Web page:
FOR me, two words sum up Alba's party conference this past weekend: Scottish independence. However unsurprising as that might seem, in the years since the 2014 referendum it’s a topic that has been conspicuous by its absence from other party’s conference agendas.

As Alex Salmond has often said, the Declaration of Arbroath and Scotland’s Claim of Right weave a golden thread through constitutional thought and sovereignty that endures to this day. And while their continuing relevance is undeniable, they are neither perfect, nor some magic bullet that will reinstate Scotland’s rightful claim for independence alone.

In any democracy, it’s the people who decide, and the means to secure their support lies in discussion, debate, policies and an ability to make change happen. In short folk must believe things are possible, deliverable and that there is a real and tangible benefit for them, their family and the wider commonweal.

That’s why it’s no accident that Scotland’s independence is the common thread that runs through our conference agenda and our strengthening policy base. If Alba is concerned with securing Scottish independence for the purpose of improving the lives of our people, then it follows that our policy base must illustrate that ambition at each and every turn.

I had the great honour of being the first speaker to address our open session. The breadth of issues set out in my Westminster leader's report demonstrated that though we may be small in number, Kenny and I punch well above our weight on the issues we know matter to the people of Scotland.

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The National: Kenny MacAskill, MP for East Lothian

We’re leading on food and fuel poverty, the iniquity of prepayment meters and standing charges, the robbery of Scotland’s vast energy wealth while our people are cold and hungry, reinstating our maritime connections to Europe, and defending the health and safety of offshore workers who are being exposed to ever greater peril.

All of these issues matter in preparation for statehood, developing resilience and strengthening our case for independence, but two interventions I have made in recent months are entirely focused on independence. My St Andrew’s day debate and related Commons Early Day Motion 633 records Alba's St. Andrew’s Day Declaration into the parliamentary record. Meanwhile my Scotland (Self Determination) Bill merely seeks to secure parity with the Good Friday Agreement’s constitutional provisions of a meaningful vote no more frequently than every seven years, and should be uncontroversial if democracy means anything at all.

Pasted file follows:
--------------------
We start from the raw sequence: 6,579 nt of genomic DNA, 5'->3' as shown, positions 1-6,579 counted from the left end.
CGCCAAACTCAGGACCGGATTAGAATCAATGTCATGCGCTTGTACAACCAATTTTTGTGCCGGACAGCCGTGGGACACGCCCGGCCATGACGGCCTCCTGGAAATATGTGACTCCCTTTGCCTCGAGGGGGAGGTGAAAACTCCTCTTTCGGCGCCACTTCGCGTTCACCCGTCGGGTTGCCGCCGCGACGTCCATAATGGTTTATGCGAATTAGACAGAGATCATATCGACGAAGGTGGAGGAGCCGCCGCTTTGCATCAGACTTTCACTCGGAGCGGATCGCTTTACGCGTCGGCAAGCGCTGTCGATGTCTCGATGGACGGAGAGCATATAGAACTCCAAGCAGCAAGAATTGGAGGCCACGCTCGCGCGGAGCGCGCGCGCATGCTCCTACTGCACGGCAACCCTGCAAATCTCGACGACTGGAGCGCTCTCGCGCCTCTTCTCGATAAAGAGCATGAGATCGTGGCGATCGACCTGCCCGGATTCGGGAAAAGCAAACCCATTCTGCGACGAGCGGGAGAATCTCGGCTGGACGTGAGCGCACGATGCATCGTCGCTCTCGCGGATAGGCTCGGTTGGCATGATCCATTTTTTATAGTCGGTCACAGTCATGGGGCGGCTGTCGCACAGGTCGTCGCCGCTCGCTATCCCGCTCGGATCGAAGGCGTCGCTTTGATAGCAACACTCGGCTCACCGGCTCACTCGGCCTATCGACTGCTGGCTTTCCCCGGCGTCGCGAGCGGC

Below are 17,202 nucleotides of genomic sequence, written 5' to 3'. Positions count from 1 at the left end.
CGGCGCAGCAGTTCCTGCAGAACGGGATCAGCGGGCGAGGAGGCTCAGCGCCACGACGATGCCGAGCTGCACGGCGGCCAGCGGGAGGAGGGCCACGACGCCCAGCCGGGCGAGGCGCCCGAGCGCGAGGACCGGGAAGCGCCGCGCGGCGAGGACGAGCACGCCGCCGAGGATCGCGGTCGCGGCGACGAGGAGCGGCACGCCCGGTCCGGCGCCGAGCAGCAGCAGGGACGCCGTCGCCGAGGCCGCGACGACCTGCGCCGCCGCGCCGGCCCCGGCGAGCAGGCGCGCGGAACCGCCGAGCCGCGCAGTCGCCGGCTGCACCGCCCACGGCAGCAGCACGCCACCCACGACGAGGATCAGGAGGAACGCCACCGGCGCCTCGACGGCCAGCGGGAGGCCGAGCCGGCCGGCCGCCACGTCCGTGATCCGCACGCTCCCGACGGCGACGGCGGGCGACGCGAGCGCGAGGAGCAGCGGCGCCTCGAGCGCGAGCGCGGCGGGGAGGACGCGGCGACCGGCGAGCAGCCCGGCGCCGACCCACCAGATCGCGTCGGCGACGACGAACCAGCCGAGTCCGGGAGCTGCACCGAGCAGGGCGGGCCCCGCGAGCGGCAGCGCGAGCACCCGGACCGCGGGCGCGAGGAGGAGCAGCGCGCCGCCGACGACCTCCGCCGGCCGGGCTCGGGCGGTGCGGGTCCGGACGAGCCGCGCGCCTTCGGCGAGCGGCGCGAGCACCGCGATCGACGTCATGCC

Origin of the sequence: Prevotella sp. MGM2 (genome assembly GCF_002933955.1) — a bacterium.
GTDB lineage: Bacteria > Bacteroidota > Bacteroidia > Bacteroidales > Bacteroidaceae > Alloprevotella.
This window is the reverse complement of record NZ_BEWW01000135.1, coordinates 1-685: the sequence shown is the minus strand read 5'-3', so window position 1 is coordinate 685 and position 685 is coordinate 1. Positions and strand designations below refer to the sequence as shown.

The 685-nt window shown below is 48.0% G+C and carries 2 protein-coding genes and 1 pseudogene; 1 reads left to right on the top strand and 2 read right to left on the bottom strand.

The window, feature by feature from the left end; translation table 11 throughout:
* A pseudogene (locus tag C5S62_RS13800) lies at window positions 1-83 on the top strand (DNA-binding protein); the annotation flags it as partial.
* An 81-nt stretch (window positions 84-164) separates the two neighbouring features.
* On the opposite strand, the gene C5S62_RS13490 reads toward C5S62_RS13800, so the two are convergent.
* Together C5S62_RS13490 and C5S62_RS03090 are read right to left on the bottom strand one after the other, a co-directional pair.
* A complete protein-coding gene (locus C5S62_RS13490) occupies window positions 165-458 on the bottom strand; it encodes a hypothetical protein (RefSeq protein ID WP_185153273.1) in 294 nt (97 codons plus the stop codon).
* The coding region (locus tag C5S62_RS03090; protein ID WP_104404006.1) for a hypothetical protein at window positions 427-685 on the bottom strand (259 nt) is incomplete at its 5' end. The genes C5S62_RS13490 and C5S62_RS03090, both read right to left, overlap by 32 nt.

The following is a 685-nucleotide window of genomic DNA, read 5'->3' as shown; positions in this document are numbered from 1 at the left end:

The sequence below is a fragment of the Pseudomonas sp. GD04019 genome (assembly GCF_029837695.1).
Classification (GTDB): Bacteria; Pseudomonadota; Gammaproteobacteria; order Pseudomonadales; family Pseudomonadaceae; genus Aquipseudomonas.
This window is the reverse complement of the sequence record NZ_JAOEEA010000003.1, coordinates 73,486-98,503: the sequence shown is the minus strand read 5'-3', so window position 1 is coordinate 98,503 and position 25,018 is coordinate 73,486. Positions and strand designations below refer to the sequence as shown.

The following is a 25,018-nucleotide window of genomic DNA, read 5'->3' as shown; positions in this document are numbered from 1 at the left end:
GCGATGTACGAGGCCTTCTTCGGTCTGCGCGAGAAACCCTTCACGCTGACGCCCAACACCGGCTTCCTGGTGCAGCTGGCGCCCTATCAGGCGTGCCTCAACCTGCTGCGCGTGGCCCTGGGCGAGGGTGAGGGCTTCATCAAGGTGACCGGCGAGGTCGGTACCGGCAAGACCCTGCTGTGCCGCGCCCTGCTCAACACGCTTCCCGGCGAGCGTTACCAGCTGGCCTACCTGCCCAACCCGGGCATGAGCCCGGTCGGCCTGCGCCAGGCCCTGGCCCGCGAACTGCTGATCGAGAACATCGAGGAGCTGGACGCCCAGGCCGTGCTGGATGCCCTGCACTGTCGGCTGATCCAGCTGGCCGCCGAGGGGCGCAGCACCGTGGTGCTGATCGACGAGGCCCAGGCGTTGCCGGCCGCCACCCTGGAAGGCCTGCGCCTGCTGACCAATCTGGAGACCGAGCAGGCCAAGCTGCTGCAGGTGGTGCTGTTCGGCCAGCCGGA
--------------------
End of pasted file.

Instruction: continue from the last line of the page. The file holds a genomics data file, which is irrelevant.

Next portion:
While I am deeply grateful for the support I have enjoyed from some SNP colleagues, I remain mystified why anyone who claims to champion independence would refuse to support these initiatives and by their silence willingly cede all authority to London. I have said endlessly that I will collaborate with anyone in common cause, and as we witnessed at the recent AUOB march and rally it is entirely possible to unite cross party. All it takes is a willing overarching commitment to our shared endeavour for the cause.

Of course we won’t agree on everything; as they say “that’s politics”, and that is unambiguously why Alba exists, why so many have joined and why our number and strength continues to grow. Just because I am critical of fellow independence-supporting parties takes nothing from my determination to deliver independence, but it says everything about the maturing polity required to win the day. 

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A good example of this is my concerns over the FM’s questioning of the need for free school meals and universalism more generally. He seemed to base his position on his own prosperity, but universalism is about so much more than arbitrary metrics of affordability. Setting aside the rights, wrongs and costs of means testing, in Scotland, right now, there are over 20,000 families whose children don’t qualify for free school meals - who owe £1,356,540 to local authorities for school meals they can’t pay for. My call from Alba conference for the First Minister to wipe this debt from local authorities books should be welcomed by anyone who seeks to build a better country through independence.

As the campaign kicked off in 2012 support for the SNP was at 45% and support for independence less than 30%. Now the position is reversed. A nation where half of the population supports independence has to be ready to seize political opportunity. The landscape may be in flux for political parties, but support for independence is now the leading ray of hope. For that to matter we must campaign as one united team Scotland so every single vote for independence can be cast with confidence in that purpose.

To be crystal clear. I will work with anyone, anyone who is genuine in their pursuit of Scotland’s independence, but the only time I will ever sit down with the Westminster establishment is the day we open negotiations on independence for Scotland.